Karl Marx recognized the problems with capitalism that led to these cycles of crises. He evaluated the contradiction between production and consumption in causing crises. He theorized that all crises resulted from an overproduction of commodities and capital. When there is a decline...
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...he study, “the top 10% of earners in 1928 received 49.29% of total income. In 2007, the top 10% earned a strikingly similar percentage: 49.74 percent.” This data may serve as an indication of the role of inequality in leading to financial crises. When the wealthiest individuals in society are in control of the money, they act irresponsibly, which leads to financial collapses, as experienced during the Great Depression and the recession in 2008.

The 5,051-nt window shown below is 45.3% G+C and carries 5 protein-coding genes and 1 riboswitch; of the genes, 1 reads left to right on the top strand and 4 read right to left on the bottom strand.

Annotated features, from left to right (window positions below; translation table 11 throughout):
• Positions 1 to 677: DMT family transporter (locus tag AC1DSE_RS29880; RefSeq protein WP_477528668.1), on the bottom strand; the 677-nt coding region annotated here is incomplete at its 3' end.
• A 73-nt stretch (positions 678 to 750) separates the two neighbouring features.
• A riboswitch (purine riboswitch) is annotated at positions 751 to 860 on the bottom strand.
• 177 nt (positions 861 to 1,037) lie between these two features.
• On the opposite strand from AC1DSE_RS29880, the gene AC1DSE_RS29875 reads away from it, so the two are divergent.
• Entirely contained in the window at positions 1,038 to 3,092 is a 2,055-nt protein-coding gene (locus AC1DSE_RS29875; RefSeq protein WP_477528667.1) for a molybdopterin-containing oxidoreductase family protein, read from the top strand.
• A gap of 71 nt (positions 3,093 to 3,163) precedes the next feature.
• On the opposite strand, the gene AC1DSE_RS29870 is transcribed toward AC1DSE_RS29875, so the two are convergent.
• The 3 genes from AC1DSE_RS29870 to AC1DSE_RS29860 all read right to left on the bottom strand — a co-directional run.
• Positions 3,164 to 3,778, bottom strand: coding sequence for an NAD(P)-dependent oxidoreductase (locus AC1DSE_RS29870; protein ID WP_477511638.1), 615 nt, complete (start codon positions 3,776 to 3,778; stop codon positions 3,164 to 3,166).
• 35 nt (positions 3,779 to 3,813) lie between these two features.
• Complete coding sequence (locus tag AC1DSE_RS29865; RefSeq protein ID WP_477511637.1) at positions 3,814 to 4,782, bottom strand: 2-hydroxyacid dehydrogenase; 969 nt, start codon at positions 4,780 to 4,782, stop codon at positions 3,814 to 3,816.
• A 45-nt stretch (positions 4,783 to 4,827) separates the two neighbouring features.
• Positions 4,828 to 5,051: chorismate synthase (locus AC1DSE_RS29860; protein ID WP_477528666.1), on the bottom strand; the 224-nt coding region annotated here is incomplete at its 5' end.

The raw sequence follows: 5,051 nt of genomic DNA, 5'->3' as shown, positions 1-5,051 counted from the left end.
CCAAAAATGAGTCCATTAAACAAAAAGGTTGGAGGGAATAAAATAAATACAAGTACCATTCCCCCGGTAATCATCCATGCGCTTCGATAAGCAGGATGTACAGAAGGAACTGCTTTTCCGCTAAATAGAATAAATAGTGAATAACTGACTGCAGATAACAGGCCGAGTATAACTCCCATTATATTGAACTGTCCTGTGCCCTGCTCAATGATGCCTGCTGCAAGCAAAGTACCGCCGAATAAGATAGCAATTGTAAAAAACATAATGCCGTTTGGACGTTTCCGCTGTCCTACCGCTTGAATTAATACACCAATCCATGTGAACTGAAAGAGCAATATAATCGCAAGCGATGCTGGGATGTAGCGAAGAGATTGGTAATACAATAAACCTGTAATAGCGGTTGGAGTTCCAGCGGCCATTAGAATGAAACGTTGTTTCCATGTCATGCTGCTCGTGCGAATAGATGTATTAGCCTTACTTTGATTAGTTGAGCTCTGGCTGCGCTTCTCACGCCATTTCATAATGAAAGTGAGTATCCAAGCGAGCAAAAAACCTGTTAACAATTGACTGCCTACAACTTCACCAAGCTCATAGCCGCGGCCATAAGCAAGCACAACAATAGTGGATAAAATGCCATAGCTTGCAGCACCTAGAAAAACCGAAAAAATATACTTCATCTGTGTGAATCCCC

Overall, Marx’s theories identify several aspects of capitalism that inherently cause oscillations between crises and periods of economic expansion. During times of crisis, unemployment remains high and wages remain low. Regardless of the setting or the time period, capitalism inevitably leads to crises as illustrated by the similarities between the Great Depression in the 20th century and the recession that began in 2008.
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